Troops of the Australian 7th Brigade (Australian 2nd Division) pass the former German bunker known as “Gibraltar” in Pozières, France on the 28th of August, 1916.
The Battle of Pozières was part of the larger Battle of the Somme, which claimed around a million casualties. Pozières marked a victory against the German Empire for Australia, with the help of British troops. First World War.
Tomorrow the village of Eyam in Derbyshire, England recognises “Plague Sunday”.
The day remembers the decision of the village’s reverend and his wife – in 1665 – to convince the plague-stricken residents to barricade themselves in so that the disease wouldn’t spread to other villages in the area.
Hundreds of people died, but other communities survived.
Below is a picture from last year, when we visited the old well on a hilltop outside the village, which is where others would come to leave the people of Eyam food.
I had the opportunity to attend a special screening of Danger Close – The Battle of Long Tan last night with some Vietnam veterans (including my father) and other members of the Australian Defence Force. They actually had a counsellor there just in case, and now I understand why – it was quite the experience.
Long Tan is the best-known battle Australia (and New Zealand) fought in the Vietnam War, but I was still amazed both by the quality of the movie, and the actors in it. The “face” of the movie is Major Harry Smith, played by Travis Fimmel, of Vikings fame.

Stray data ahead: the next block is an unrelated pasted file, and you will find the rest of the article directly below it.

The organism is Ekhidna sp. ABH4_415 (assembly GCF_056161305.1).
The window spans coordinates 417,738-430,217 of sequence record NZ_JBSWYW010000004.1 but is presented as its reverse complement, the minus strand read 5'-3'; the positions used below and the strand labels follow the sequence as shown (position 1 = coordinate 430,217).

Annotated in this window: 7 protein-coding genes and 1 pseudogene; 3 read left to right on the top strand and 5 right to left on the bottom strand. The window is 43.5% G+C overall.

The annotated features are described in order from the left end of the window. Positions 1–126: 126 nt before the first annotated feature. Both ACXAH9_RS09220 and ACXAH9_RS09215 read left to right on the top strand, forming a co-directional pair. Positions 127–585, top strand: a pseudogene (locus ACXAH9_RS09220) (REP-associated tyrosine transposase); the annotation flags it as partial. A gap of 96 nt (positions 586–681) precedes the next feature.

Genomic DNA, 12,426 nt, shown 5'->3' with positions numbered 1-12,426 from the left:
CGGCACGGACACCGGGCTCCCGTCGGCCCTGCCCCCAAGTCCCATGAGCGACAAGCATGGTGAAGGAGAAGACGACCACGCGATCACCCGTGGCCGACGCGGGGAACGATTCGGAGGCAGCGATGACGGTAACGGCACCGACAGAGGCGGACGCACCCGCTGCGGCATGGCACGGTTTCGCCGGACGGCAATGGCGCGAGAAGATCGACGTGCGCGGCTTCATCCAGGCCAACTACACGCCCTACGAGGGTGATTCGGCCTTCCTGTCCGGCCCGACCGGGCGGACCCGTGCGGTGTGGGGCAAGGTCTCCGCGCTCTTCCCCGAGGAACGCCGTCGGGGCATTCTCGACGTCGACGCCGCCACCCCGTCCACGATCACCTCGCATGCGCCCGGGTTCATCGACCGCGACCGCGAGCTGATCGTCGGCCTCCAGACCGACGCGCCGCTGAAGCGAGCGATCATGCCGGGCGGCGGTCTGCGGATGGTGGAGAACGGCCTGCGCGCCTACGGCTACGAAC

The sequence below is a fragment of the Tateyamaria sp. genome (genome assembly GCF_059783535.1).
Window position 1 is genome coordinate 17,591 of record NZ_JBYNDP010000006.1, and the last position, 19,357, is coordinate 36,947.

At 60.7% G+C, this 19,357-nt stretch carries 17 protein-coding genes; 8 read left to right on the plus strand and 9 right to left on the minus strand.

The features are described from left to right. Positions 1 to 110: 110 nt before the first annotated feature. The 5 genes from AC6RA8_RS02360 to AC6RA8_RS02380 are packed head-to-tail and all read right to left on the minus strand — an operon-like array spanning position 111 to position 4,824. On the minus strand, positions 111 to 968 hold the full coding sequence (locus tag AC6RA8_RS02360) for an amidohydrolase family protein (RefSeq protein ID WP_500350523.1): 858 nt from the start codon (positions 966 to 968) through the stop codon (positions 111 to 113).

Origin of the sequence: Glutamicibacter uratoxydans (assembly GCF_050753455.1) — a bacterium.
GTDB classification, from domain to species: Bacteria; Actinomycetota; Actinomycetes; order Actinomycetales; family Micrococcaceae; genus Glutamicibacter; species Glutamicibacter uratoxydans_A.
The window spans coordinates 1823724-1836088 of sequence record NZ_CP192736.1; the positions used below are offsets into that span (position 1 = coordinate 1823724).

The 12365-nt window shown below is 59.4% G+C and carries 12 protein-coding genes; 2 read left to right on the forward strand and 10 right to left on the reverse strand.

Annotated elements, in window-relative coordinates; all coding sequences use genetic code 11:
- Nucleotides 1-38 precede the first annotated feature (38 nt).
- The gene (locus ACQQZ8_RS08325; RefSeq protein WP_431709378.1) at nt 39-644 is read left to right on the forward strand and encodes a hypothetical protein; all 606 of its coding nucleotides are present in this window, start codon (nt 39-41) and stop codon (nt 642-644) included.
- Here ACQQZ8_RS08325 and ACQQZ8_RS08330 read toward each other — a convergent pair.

In the 1960s my father was an armoured personnel carrier driver stationed in Nui Dat, which is the base under attack in the movie. He later fought another major battle only a few kilometres from the base: Binh Ba, which had its fiftieth anniversary this year.
It was amazing to see people my father knows portrayed on the big screen, and to know people who consulted on the film.
I would strongly recommend this movie, as long as you’re prepared for it. It’s very confronting, and that much sadder because none of it is fiction.
“Three Korean “comfort girls” (captured in Burma), photographed while being interrogated by Capt. Won Loy Chan (San Francisco, California), Tech. Sgt. Robert Honda (Hawaii) and Sgt. Hirabayashi (Seattle, Washington), all of the G-2 Myitkyina Task Force of the U.S. Army.”
10th August 1916: Australian infantry soldiers march towards their rest billet after fighting in the Battle of Pozières – part of the much larger First World War Battle of the Somme in France.
The Battle of Pozières, where Empire forces from Britain and Australia fought the Germans, resulted in a British victory.
The Brigade suffered 1898 casualties in the fighting between 25th of July and the 7th of August. Australian war historian Charles Bean wrote that Pozières ridge “is more densely sown with Australian sacrifice than any other place on earth”.
The Battle of the Somme, one of the bloodiest battles in recorded history, was fought between July and November, 1916 as part of the First World War. The armies of Britain, France, and their empires fought the German Empire.
These images by famed British war photographer Ernest Brooks are dated the 10th of August.
King George V inspecting a German dug-out near Fricourt, 10th August 1916.